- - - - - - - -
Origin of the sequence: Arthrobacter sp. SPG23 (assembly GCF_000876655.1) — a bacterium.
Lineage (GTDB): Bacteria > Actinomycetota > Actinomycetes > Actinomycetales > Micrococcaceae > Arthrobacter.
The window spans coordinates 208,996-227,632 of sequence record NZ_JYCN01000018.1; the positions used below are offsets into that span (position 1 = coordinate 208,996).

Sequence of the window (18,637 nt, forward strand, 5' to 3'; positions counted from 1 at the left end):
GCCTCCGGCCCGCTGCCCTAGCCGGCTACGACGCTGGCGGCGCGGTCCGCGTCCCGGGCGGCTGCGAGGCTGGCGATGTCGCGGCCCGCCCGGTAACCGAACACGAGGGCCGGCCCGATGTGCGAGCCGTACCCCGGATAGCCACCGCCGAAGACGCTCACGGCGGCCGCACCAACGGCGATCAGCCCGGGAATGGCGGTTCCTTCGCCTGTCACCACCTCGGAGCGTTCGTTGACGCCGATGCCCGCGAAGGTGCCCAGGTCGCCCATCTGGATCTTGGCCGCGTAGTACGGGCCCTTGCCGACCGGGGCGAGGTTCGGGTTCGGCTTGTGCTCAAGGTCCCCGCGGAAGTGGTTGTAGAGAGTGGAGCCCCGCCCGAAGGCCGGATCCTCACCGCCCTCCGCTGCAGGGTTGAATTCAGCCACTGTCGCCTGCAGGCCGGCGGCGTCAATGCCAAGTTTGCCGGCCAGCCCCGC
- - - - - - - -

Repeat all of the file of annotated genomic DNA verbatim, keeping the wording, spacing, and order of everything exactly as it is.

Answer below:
Origin of the sequence: Arthrobacter sp. SPG23 (assembly GCF_000876655.1) — a bacterium.
Lineage (GTDB): Bacteria > Actinomycetota > Actinomycetes > Actinomycetales > Micrococcaceae > Arthrobacter.
The window spans coordinates 208,996-227,632 of sequence record NZ_JYCN01000018.1; the positions used below are offsets into that span (position 1 = coordinate 208,996).

Sequence of the window (18,637 nt, forward strand, 5' to 3'; positions counted from 1 at the left end):
GCCTCCGGCCCGCTGCCCTAGCCGGCTACGACGCTGGCGGCGCGGTCCGCGTCCCGGGCGGCTGCGAGGCTGGCGATGTCGCGGCCCGCCCGGTAACCGAACACGAGGGCCGGCCCGATGTGCGAGCCGTACCCCGGATAGCCACCGCCGAAGACGCTCACGGCGGCCGCACCAACGGCGATCAGCCCGGGAATGGCGGTTCCTTCGCCTGTCACCACCTCGGAGCGTTCGTTGACGCCGATGCCCGCGAAGGTGCCCAGGTCGCCCATCTGGATCTTGGCCGCGTAGTACGGGCCCTTGCCGACCGGGGCGAGGTTCGGGTTCGGCTTGTGCTCAAGGTCCCCGCGGAAGTGGTTGTAGAGAGTGGAGCCCCGCCCGAAGGCCGGATCCTCACCGCCCTCCGCTGCAGGGTTGAATTCAGCCACTGTCGCCTGCAGGCCGGCGGCGTCAATGCCAAGTTTGCCGGCCAGCCCCGC